Cormac Byrne the percussionist is lovely and very charismatic. I think I may base one of my heroes on him one day. I went to one of his percussion and bodhran courses at Farncombe Centre in the Cotswolds and we were all in love with him after an hour (despite feeling like a dirty old woman as he is young enough to be my son). So I start the morning optimistic with Yorkshire tea in my hand and in my ear!

Monday, 6 September 2010

More Thoughts on Energy

My Aunt was taken ill on Friday and ended up having emergency surgery on Sunday night. It made me philosophise even more on thought energy.

Her illness would have affected the thoughts of immediate family, followed by close family and then more distant family, followed by friends and neighbours. It would also have affected all of the people at the hospital with whom she came into contact. At some point I must do the calculation of roughly how many people this event would have affected.

For my part I had a fitful night sleep punctuated by dreams of my Granddad (my Aunt’s father). By daybreak I had convinced myself that she had not survived the night, but thankfully that was incorrect. She has had two tumours removed and one to go. She has been constantly in my thoughts since I found out and I wonder how many others are thinking of her constantly too.

Moral of today’s tale I suppose has to be – Live for today. Decide what is important to you and do that. I was reading a blog over at Word Wenches this morning
And particularly liked part of Mary Jo Putney’s entry. I quote “In my experience, it’s best to concentrate on what’s essential, let the rest go, and don’t blame yourself for not being superwoman.”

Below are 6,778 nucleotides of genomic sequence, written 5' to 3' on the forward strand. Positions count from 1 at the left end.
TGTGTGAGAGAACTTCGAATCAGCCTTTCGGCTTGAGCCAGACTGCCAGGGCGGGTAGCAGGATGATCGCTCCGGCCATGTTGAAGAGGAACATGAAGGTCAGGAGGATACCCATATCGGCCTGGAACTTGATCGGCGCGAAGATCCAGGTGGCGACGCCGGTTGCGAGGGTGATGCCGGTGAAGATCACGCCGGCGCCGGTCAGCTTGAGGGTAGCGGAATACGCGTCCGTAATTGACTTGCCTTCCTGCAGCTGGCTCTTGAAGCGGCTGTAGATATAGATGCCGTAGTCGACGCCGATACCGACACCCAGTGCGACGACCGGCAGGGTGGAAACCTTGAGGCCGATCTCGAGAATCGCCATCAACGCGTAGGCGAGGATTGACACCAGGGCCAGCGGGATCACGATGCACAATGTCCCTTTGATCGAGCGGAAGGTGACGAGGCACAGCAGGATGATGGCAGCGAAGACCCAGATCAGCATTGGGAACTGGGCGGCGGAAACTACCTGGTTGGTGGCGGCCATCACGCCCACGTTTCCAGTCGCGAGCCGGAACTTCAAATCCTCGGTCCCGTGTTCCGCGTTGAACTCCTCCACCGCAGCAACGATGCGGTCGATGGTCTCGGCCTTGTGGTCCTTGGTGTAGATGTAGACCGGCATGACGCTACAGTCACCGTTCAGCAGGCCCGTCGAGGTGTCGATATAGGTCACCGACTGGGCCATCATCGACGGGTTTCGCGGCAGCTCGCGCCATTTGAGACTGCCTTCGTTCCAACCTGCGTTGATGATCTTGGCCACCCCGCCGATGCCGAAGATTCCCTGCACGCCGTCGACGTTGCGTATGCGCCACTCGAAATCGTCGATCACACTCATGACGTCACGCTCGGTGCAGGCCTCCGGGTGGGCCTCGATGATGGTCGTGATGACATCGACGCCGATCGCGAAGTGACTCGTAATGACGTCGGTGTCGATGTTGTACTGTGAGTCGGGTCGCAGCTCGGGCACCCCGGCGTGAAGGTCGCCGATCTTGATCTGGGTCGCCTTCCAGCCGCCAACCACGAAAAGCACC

Sunday, 5 September 2010

The Energy of Birthdays

As it was my birthday yesterday, I was just pondering the effect of a birthday. I must be feeling philosophical today! It is the anniversary of your birth of course and makes you one year older. (She pauses to feel aches and pains!) Much more than this though is the fact that people think of you on this day, probably in many different ways, hopefully mainly positive.

Cards and messages arrived from many different countries, from family and from old and new friends. These cards, e-mails, text messages and Facebook entries mean that all of these people have had to think of me and care enough to tap the keys or write. Beyond this there are probably also a smattering of people who remembered it was my birthday but didn’t feel the need to act. All those energetic thoughts winging their way to little me!